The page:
When beginning a new Dynamics 365 for Finance and Operations implementation, it is common to start looking at some of the basic setups for master data (customers, vendors, items, etc.). Looking at the customer master, it is quickly apparent that there are a lot of different ways to group and categorize your customers within D365. One of these groupings is the Customer Group field which is a required field when creating a new customer.
I am frequently asked, “What are common Customer Groups that companies use?” Given the fact that every company has a unique set of customers, there generally isn’t a “common” set of customer groups. However, if you understand how Customer Groups are used and what other ways there are of categorizing and grouping your customers, it becomes much easier to decide on the Customer Groups that are going to fit your company. Here is some basic information on Customer Groups, how they are used, and what other data can be used on the customer master to categorize your customers:
Customer Groups are used for categorizing your customers (generally for financial reasons). There are a few defaults that can be set on the customer group which would flow to each customer that was created within the group. These defaults are:
- Terms of Payment
- Time between invoice due date and actual payment (for forecasting cash flow)
- Write-off reason
- Sales tax group
Only a single customer group can be applied to a customer although it can be changed if necessary.
The Customer Group can also be used when defining your GL posting rules. For example, when a sales order is invoiced you can specify that the revenue is posted to a GL account based on the item group and/or the customer group.
Customer Groups can also be used as filters in AR and Sales reporting – Customer statements, Customer aging, etc.
Aside from Customer Group, there are other fields that can be used on the customer master for categorizing your customers. These include:
- Classification group (used to prioritize customers especially as it relates to fulfilling orders; it can also be used for sorting or filtering some reports)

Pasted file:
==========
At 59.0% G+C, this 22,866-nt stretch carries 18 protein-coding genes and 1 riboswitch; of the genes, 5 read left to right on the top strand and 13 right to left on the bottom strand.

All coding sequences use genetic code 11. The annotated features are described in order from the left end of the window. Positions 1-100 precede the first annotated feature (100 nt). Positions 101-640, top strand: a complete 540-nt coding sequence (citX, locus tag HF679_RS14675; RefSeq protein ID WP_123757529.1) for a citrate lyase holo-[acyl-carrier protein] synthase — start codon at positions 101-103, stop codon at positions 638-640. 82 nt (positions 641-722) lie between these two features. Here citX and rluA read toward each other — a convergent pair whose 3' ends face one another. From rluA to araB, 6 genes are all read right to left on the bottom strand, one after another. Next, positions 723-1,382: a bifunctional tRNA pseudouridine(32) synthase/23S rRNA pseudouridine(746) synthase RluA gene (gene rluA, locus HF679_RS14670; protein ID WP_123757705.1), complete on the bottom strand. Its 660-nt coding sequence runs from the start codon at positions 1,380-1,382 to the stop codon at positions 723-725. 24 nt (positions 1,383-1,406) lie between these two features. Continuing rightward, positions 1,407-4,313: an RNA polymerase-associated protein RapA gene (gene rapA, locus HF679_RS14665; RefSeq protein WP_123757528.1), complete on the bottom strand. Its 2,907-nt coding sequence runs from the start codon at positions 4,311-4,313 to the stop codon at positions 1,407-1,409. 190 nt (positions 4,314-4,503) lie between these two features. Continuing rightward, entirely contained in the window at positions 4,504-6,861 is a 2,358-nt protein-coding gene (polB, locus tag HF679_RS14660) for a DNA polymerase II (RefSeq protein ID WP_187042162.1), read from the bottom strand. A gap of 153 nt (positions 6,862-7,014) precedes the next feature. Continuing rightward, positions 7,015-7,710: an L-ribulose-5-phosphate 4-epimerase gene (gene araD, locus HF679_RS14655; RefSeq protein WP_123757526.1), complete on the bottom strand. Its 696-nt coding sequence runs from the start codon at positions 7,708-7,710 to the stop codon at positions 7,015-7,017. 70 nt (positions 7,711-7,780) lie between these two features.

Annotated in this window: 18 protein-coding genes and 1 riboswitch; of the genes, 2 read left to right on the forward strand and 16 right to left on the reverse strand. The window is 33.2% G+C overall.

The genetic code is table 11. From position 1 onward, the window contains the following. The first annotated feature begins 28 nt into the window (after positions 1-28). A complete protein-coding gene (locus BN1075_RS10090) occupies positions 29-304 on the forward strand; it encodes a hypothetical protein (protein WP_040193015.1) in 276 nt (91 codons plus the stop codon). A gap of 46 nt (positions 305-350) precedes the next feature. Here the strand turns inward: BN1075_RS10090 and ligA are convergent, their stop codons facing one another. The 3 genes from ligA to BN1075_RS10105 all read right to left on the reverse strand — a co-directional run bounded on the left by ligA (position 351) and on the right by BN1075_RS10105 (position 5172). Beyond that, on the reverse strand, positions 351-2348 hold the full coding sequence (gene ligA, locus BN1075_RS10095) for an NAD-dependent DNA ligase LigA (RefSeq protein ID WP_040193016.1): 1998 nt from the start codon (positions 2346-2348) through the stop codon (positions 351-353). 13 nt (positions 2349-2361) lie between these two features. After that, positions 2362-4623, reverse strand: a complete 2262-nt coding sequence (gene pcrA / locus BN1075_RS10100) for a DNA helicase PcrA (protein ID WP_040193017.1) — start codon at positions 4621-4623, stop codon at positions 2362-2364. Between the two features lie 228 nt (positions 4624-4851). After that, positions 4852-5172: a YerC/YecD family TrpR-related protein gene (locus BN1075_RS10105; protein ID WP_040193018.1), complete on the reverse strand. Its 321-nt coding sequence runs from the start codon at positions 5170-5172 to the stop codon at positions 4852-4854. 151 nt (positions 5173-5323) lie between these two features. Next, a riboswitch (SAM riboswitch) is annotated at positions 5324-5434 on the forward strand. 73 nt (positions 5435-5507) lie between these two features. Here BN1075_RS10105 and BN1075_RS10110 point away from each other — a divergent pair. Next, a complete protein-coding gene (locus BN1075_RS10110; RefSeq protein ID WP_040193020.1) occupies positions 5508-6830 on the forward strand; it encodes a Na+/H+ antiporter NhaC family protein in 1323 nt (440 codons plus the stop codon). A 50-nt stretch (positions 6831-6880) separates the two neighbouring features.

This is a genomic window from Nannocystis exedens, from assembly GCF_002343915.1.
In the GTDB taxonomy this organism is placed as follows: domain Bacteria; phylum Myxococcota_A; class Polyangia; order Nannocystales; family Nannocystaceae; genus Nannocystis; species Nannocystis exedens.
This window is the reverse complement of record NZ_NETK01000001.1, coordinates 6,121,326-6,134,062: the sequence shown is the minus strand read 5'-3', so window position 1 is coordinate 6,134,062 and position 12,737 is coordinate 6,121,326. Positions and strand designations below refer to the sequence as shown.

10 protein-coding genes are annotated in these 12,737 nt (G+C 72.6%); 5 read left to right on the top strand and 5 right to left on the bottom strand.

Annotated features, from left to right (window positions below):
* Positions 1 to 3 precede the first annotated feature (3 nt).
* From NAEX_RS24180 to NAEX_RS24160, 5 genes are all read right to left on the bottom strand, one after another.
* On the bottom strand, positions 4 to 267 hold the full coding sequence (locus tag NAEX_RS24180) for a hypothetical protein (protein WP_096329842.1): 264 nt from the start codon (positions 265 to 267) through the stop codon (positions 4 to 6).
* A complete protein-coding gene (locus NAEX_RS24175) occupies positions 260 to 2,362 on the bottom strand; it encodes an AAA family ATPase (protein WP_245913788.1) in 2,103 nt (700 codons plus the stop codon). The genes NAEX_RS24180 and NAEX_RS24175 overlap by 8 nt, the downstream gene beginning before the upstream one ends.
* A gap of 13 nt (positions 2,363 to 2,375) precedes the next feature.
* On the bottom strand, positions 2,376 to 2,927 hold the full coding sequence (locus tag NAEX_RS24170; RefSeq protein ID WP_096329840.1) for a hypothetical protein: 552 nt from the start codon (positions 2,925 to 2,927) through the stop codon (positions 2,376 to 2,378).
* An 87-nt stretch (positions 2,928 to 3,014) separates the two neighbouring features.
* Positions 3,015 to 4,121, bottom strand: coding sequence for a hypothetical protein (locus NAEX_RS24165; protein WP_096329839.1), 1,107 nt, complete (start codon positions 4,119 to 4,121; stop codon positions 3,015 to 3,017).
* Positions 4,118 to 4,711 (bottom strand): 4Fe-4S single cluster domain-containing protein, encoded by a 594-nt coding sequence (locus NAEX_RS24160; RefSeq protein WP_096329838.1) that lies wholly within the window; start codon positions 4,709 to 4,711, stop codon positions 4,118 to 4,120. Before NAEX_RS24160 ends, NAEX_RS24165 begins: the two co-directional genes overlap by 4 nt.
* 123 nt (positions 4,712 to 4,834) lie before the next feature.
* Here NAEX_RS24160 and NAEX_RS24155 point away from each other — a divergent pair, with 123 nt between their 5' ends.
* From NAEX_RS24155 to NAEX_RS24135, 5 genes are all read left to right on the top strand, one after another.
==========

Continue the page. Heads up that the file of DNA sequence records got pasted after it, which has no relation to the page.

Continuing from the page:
- Line of Business (doesn’t drive any functionality)
- Segment (doesn’t drive any functionality)
- Subsegment (doesn’t drive any functionality)
- Company chain (doesn’t drive any functionality)
- Sales district (doesn’t drive any functionality)
There are also fields on the customer for defaulting information or driving functionality:
- Charges group (used to default specific charges on orders)
- Commission group (used to calculate commissions for the customer – a commissions group generally contains a group of salespeople who will be receiving the commission)
- Sales group (used to filter customers and orders that fall within a certain group)
- Sales order pool (used to filter sales orders)
- Customer rebate group (used for applying rebates for sales orders)
- Price group (used for applying pricing and/or discount agreements to a group of customers)
As you can see, there are many ways to group and categorize your customer some of which are for reporting only and some of which drive other functionality. To summarize – your customer groups should be decided based on how your customers differ from a financial reporting standpoint as there are lots of other fields that can be used for categorizing and reporting on your customers. You want to keep your list of customer groups small and high-level enough that it is very clear which customer group should be applied to each of your customers.